Do you have a favorite kind of weather that you love to experience? For me, it’s the first warm evening of spring, when the air is just warm enough and the wind just strong enough for the air to feel as though it is dripping off my fingers. On nights like that, I can tell that the air really is a fluid, the topic of this week’s blog.
What causes atmospheric weather patterns?
You may have noticed this year that the weather patterns across both the United States and Europe have been very persistent. That has led to the occurrence of record-setting high temperatures in some locations like the Pacific Northwest and the central US and southern Europe as well as day after day of rain in the Southeastern US. Both of these weather patterns have caused no end of grief for gardeners and farmers, since weather is seldom stuck on day after day of “perfect” conditions (even if you could define what those are).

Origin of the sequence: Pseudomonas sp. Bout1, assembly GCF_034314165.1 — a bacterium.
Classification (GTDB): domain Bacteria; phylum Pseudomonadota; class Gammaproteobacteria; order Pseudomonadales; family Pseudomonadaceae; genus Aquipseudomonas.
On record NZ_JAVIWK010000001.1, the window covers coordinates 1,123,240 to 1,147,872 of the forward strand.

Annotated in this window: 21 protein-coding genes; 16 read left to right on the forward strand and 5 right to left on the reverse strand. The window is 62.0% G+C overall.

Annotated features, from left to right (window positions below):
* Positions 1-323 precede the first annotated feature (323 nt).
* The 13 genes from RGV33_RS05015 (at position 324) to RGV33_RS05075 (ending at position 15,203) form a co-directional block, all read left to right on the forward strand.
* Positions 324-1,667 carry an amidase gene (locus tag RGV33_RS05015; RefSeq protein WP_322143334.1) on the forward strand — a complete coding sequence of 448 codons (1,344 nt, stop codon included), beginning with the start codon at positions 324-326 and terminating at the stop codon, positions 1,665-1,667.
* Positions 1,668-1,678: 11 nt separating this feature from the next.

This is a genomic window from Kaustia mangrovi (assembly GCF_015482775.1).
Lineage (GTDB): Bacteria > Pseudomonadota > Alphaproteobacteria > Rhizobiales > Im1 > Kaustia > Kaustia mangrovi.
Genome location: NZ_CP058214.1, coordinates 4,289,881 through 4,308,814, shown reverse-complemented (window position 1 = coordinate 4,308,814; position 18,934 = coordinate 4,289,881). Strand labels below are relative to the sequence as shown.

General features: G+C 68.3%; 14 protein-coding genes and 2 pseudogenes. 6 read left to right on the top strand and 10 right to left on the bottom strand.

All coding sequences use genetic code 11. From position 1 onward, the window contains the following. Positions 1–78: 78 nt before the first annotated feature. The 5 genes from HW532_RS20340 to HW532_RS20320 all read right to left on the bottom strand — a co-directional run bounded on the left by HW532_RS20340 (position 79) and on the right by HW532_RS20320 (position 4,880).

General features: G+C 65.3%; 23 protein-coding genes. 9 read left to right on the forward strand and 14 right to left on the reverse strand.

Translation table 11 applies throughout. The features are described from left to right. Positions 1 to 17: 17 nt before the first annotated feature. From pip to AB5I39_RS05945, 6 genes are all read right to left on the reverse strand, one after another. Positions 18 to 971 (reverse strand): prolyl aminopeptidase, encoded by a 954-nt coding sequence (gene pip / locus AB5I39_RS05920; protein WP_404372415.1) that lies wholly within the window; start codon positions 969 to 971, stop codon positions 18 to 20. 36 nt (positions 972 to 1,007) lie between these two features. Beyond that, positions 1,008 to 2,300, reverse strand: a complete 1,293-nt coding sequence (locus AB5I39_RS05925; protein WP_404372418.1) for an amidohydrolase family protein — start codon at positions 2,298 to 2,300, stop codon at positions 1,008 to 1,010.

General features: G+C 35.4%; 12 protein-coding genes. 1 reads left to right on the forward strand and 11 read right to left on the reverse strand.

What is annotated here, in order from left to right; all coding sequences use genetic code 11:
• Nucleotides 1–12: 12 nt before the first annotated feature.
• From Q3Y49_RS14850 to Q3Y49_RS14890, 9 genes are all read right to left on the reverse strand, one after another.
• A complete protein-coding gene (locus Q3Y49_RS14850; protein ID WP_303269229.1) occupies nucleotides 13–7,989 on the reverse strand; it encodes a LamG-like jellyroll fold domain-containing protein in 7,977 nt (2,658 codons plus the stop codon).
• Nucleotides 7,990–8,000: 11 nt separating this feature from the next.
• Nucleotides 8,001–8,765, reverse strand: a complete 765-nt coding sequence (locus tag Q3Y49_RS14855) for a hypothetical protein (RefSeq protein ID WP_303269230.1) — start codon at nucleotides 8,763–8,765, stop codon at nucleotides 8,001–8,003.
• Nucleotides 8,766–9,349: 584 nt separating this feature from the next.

To understand how weather patterns get stuck, it helps to know how the air moves through the atmosphere. Wind is driven by differences in heating between two areas. That contrast leads to differences in density and pressure between the areas, and the air flows from higher pressure to lower pressure to try to equalize the amount of air between those areas. The large-scale weather patterns across the globe are caused by differences in the sun heating the spherical earth at the equator and at the poles at different angles due to latitude. There are also smaller-scale wind circulations due to differences in heating between land and water (oceans or lakes) that cause the same movement of air molecules. The earth is not uniform, with continents in some areas and oceans in others and has mountain ranges that also divert the flow of air. The earth is also rotating, and that makes the wind appear to be turning towards the right in the Northern Hemisphere (left in the Southern Hemisphere), which we call the “Coriolis force.” Friction can also slow down the wind and cause it to change direction near the earth’s surface, which adds to the calculation.